- The BSR (Bang Stare Read) Theory states that the louder the sudden bang in the helicopter, the quicker your eyes will be drawn to the gauges.
- The longer you stare at the gauges, the less time it takes them to move from green to red.
- It does too get cold in Vietnam.
- No matter what you do, the bullet with your name on it will get you. So too can the ones addressed “To Whom It May Concern”.
- Gravity: It may not be fair, but it is the law.
- If the rear echelon troops are really happy, the front line troops probably do not have what they need.
- If you are wearing body armor, the incoming will probably miss that part.
- It hurts less to die with a uniform on than to die in a hospital bed.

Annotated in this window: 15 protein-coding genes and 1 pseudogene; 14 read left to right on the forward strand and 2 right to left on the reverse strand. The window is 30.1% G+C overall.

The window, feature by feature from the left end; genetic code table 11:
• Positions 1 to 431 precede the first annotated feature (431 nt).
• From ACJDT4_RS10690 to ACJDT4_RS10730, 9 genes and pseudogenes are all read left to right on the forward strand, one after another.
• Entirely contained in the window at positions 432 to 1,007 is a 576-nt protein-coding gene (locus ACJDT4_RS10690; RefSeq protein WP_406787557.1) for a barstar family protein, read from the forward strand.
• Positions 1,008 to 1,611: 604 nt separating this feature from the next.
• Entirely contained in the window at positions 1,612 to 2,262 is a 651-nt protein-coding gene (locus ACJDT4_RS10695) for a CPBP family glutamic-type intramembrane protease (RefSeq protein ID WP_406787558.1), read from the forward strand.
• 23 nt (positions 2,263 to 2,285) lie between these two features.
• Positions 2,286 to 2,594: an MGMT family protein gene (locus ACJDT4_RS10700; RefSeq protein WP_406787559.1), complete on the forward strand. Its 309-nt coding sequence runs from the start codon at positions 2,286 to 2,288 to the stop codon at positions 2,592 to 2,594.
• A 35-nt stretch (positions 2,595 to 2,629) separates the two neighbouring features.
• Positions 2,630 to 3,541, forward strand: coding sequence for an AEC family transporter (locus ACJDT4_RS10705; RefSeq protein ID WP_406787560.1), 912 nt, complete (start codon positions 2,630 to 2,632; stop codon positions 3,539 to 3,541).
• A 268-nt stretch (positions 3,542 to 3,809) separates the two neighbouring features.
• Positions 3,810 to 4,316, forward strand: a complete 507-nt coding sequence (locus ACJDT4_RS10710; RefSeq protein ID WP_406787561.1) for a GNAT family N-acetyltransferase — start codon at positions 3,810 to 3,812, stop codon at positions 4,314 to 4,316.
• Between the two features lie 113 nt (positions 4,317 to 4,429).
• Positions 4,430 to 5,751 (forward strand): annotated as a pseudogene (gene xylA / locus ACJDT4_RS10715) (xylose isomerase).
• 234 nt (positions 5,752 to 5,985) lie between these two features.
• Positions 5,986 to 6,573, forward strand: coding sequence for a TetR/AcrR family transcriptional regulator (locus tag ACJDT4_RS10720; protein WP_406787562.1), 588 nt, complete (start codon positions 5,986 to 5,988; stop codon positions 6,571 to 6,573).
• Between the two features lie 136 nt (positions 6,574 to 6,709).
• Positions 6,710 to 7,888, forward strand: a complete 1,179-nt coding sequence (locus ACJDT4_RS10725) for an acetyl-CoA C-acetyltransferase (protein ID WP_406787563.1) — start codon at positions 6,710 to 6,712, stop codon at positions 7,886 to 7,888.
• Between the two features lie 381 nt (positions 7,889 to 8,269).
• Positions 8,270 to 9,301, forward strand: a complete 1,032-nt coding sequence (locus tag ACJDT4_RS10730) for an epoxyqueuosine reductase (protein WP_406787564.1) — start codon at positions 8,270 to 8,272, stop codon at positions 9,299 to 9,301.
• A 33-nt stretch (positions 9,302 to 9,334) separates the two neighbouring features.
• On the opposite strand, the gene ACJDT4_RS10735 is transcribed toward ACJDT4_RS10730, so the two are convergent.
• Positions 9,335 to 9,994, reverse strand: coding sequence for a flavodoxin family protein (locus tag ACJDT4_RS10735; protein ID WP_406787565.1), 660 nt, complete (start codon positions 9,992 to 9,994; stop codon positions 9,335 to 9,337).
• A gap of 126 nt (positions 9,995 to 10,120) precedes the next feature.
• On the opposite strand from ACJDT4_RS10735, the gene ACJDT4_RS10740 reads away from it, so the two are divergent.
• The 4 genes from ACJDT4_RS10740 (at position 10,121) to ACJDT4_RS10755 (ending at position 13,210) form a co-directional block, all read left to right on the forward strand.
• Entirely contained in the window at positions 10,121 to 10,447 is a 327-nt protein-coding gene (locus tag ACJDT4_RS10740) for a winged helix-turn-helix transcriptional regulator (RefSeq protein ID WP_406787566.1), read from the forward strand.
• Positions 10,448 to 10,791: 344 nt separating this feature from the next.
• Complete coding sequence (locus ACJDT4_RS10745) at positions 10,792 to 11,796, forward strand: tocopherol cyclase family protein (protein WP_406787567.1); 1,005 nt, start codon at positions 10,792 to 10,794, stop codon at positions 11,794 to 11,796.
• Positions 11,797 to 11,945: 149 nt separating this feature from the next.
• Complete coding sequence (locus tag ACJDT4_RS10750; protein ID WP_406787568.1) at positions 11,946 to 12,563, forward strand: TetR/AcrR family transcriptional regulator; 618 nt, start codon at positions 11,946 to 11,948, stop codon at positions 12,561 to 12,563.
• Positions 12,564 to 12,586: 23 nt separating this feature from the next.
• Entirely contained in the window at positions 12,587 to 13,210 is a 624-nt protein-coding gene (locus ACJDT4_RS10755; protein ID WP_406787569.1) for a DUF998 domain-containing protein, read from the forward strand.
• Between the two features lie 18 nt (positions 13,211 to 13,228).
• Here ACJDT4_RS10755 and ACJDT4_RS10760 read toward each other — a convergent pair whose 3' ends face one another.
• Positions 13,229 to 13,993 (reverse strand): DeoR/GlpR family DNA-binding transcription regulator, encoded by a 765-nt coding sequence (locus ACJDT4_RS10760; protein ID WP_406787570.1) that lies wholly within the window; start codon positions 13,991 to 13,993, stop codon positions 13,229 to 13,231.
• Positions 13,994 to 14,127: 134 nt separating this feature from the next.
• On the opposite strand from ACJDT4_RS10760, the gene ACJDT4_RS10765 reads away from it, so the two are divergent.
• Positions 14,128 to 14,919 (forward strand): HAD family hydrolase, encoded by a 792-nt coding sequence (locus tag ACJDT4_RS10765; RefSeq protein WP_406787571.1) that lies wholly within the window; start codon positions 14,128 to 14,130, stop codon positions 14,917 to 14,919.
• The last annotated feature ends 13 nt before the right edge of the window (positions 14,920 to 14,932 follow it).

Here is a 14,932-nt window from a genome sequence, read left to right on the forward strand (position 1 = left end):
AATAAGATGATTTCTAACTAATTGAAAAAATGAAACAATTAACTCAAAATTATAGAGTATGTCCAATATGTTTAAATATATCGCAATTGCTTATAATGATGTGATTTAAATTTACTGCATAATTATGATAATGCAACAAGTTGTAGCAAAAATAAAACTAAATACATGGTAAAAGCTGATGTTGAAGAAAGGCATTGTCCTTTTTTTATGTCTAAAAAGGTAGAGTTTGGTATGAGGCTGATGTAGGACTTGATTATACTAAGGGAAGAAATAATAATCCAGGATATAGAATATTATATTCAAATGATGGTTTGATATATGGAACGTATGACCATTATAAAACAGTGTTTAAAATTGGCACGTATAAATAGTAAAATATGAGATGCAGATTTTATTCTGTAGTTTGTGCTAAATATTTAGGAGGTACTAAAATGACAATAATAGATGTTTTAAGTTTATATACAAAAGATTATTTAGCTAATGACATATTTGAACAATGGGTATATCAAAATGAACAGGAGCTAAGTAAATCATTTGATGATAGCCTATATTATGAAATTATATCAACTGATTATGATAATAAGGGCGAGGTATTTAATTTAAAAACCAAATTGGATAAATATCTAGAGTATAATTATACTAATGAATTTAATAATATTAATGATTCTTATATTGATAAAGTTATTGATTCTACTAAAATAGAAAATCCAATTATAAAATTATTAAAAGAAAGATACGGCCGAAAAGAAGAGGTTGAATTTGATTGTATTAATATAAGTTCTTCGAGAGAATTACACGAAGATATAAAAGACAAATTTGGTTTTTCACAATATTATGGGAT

- Happiness is a belt-fed weapon.
- If something hasn’t broken on your helicopter, it’s about to.
- Eat when you can. Sleep when you can. Vist the head when you can. The next opportunity may not come around for a long time. If ever.
- Combat pay is a flawed concept.
- Having all your body parts intact and functioning at the end of the day beats the alternative.
- Air superiority is NOT a luxury.
- If you are allergic to lead it is best to avoid a war zone.
- It is a bad thing to run out of airspeed, altitude, and ideas all at the same time.
- Nothing is as useless as altitude above you and runway behind you.
- While the rest of the crew may be in the same predicament, it’s almost always the pilot’s job to arrive at the crash site first.
- When you shoot your gun, clean it the first chance you get.